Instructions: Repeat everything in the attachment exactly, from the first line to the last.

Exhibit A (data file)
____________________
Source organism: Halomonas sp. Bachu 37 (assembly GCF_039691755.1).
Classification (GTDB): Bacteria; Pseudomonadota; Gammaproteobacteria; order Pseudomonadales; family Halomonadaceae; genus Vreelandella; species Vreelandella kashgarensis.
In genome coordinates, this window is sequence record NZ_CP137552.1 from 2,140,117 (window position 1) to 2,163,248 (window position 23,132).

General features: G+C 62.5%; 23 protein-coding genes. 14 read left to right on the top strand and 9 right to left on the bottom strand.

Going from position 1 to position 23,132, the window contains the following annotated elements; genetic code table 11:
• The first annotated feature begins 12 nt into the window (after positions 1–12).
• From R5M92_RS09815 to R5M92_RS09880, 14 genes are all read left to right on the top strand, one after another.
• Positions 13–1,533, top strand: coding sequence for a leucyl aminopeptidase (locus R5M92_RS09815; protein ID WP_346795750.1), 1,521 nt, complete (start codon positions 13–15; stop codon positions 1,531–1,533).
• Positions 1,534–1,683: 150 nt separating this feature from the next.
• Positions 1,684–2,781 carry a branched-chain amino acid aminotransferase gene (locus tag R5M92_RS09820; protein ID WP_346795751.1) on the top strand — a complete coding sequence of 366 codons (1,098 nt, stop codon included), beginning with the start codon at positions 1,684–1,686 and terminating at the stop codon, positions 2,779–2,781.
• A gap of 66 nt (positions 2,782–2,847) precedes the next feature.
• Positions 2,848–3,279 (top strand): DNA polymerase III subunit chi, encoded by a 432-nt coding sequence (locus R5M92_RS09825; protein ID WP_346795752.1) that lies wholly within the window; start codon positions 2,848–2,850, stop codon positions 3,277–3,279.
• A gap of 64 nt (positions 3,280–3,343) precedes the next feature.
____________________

Source organism: Halomonas sp. Bachu 37 (assembly GCF_039691755.1).
Classification (GTDB): Bacteria; Pseudomonadota; Gammaproteobacteria; order Pseudomonadales; family Halomonadaceae; genus Vreelandella; species Vreelandella kashgarensis.
In genome coordinates, this window is sequence record NZ_CP137552.1 from 2,140,117 (window position 1) to 2,163,248 (window position 23,132).

General features: G+C 62.5%; 23 protein-coding genes. 14 read left to right on the top strand and 9 right to left on the bottom strand.

Going from position 1 to position 23,132, the window contains the following annotated elements; genetic code table 11:
• The first annotated feature begins 12 nt into the window (after positions 1–12).
• From R5M92_RS09815 to R5M92_RS09880, 14 genes are all read left to right on the top strand, one after another.
• Positions 13–1,533, top strand: coding sequence for a leucyl aminopeptidase (locus R5M92_RS09815; protein ID WP_346795750.1), 1,521 nt, complete (start codon positions 13–15; stop codon positions 1,531–1,533).
• Positions 1,534–1,683: 150 nt separating this feature from the next.
• Positions 1,684–2,781 carry a branched-chain amino acid aminotransferase gene (locus tag R5M92_RS09820; protein ID WP_346795751.1) on the top strand — a complete coding sequence of 366 codons (1,098 nt, stop codon included), beginning with the start codon at positions 1,684–1,686 and terminating at the stop codon, positions 2,779–2,781.
• A gap of 66 nt (positions 2,782–2,847) precedes the next feature.
• Positions 2,848–3,279 (top strand): DNA polymerase III subunit chi, encoded by a 432-nt coding sequence (locus R5M92_RS09825; protein ID WP_346795752.1) that lies wholly within the window; start codon positions 2,848–2,850, stop codon positions 3,277–3,279.
• A gap of 64 nt (positions 3,280–3,343) precedes the next feature.